“From the seventeenth of Tammuz onwards we recite three haphtaroth of retribution [followed by] seven of comfort and two of repentance. The three of retribution are “The words of Jeremiah” (Jeremiah 1:1-2:3); “Listen to the word of Hashem” (ibid, 2:4-28, 3:4, 4:1-2) and “The vision of Isaiah” (Isaiah 1:1-27). The seven of comfort are: “Comfort, comfort My people” (Isaiah 40:1-26); “Zion said: The Lord has forsaken me” (ibid 49:14-5:3); “Afflicted, storm-tossed one” (ibid 54:11-55:5); “It is I, I who am your Comforter” (ibid 51:12-52:12); “Sing, barren one, who did not give birth” (Ibid 54:1-10); “Arise, shine, for your light has come” (Ibid 60:1-22) and “I will be gladdened in the Lord” (ibid 61:10-63:9). [The two of repentance:] on the fast of Gedaliah at Mincha, we read, “Seek the Lord when He is found” (ibid 55:6-56:8) and on the Shabbat between Rosh Hashanah and Yom Kippur we always read “Return, Israel, to the Lord your God” (Hosea 14:2-10, Joel 2:11-27 and Micah 7:18-20).” (Shulchan Aruch, Orach Chaim 428:8)

The choice of haphtarah, the reading from the prophets that follows the Torah reading on Shabbat, festivals and fast days, is governed by this principle: it must relate to the subject matter of the Torah reading (ibid).   This is true for most Shabbatot of the year but there are exceptions. Occasionally, the haphtarah relates not to the parshat hashavua but to the time of the year in the Jewish calendar. This is the case during the three weeks of mourning, the seven weeks that follow them and the Ten Days of Repentance that follow them. The themes of the haphtaroth during the three weeks are retribution, destruction and rebuke. The themes of the haphtaroth of the seven weeks following the ninth of Av and leading up to Rosh Hashanah are comfort and consolation. All seven haphtaroth are taken from Isaiah, the prophet laureate of the Jewish people. The haphtaroth that follow, on the fast of Gedaliah (the day following Rosh Hashanah) and on Shabbat Shuva, focus on the concept of teshuva, return to God.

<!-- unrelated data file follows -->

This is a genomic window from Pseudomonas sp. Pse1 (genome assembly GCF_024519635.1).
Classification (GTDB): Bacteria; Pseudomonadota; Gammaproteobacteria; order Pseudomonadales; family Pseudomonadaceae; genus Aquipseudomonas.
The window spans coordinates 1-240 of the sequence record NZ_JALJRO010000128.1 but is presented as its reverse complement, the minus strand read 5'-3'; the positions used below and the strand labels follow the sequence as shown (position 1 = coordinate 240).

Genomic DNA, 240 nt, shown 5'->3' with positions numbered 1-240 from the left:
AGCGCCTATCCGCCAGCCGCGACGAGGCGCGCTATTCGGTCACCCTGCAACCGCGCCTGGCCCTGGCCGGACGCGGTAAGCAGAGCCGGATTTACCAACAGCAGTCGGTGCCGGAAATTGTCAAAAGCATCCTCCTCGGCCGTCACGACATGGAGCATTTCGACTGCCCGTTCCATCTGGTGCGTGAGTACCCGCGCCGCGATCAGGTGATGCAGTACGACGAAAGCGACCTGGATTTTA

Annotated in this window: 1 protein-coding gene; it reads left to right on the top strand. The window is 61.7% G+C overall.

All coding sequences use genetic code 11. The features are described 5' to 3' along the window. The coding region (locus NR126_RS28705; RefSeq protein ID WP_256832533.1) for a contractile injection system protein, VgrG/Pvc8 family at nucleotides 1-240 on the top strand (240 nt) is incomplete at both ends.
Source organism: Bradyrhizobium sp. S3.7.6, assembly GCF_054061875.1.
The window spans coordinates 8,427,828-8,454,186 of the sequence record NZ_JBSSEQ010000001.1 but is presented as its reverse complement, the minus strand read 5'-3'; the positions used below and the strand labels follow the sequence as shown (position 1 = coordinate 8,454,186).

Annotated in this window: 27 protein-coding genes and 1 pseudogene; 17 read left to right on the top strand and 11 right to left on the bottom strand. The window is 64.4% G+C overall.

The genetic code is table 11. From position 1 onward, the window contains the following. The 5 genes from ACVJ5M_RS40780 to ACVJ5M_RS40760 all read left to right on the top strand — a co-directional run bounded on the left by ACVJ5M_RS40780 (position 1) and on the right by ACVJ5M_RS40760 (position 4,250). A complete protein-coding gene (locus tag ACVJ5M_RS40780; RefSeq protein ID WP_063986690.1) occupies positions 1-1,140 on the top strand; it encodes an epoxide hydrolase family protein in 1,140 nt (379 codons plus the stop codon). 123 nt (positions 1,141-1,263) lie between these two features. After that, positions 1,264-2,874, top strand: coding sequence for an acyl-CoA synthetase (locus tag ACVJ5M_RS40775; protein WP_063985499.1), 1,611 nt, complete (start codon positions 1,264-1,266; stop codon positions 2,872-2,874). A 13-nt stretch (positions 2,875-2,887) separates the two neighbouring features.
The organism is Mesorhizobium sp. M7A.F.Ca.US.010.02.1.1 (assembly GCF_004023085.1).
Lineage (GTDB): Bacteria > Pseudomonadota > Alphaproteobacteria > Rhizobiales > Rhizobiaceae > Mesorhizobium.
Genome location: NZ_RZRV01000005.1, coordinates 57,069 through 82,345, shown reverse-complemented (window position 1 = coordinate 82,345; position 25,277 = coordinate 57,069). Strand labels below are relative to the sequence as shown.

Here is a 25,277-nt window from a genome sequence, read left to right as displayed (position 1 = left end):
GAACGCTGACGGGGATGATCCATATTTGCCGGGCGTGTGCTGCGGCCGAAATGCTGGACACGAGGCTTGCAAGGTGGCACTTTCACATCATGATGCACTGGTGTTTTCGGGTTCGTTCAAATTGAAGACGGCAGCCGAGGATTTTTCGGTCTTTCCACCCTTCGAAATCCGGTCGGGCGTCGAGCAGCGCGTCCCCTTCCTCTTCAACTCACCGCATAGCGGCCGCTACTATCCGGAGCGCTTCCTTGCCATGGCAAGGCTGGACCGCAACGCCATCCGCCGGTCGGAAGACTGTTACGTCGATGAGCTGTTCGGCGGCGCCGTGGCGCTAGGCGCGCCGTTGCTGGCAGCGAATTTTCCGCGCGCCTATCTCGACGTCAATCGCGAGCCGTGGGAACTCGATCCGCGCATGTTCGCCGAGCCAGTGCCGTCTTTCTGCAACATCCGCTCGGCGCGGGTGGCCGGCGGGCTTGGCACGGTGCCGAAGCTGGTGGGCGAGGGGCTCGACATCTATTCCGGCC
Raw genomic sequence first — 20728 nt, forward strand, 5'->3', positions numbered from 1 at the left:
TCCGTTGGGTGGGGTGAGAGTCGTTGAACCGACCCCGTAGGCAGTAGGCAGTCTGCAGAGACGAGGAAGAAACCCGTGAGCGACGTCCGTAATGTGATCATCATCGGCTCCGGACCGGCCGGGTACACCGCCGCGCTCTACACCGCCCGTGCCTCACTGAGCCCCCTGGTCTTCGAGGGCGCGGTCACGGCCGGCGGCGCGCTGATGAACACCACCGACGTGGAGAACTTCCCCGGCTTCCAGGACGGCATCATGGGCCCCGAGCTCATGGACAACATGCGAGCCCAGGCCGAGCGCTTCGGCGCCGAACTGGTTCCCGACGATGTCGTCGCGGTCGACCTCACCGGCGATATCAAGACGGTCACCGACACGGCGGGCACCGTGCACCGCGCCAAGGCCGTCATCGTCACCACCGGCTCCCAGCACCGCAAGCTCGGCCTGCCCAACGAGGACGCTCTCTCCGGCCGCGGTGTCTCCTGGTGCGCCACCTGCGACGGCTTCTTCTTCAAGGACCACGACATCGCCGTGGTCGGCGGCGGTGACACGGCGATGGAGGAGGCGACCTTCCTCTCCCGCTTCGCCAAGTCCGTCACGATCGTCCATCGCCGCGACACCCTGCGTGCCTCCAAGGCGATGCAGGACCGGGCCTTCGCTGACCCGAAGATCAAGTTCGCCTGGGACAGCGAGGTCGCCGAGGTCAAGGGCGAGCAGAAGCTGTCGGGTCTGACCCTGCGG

The great Chassidic leader, Rabbi Zadok HaCohen Rabinowitz of Lublin (1823-1900 in Pri Tzadik, Pinchas #8) has a fascinating observation about the three haphtaroth of retribution. He notes that the first begins with the power of speech: “The words of Jeremiah”; the second, with the sense of hearing, “Listen to the word of Hashem” and the last, to the gift of sight, “The vision of Isaiah.” Citing Kabbalistic sources, Rabbi Zadok explains that these weeks provide us with the opportunity to correct sins of speech, hearing and seeing.  He explains that this is done in an ascending order with sins of the eyes being the most heinous transgressions.   This is quite unusual because the Sages generally held that sins of speech are the most serious.  For example, they equated lashon hara (harmful speech) with the three cardinal sins of idolatry, immorality and murder (Arachin 15b) and they labelled a person who gossips regularly as a heretic (ibid). Why then does Rabbi Zadok place sins of the eyes at the top of the list?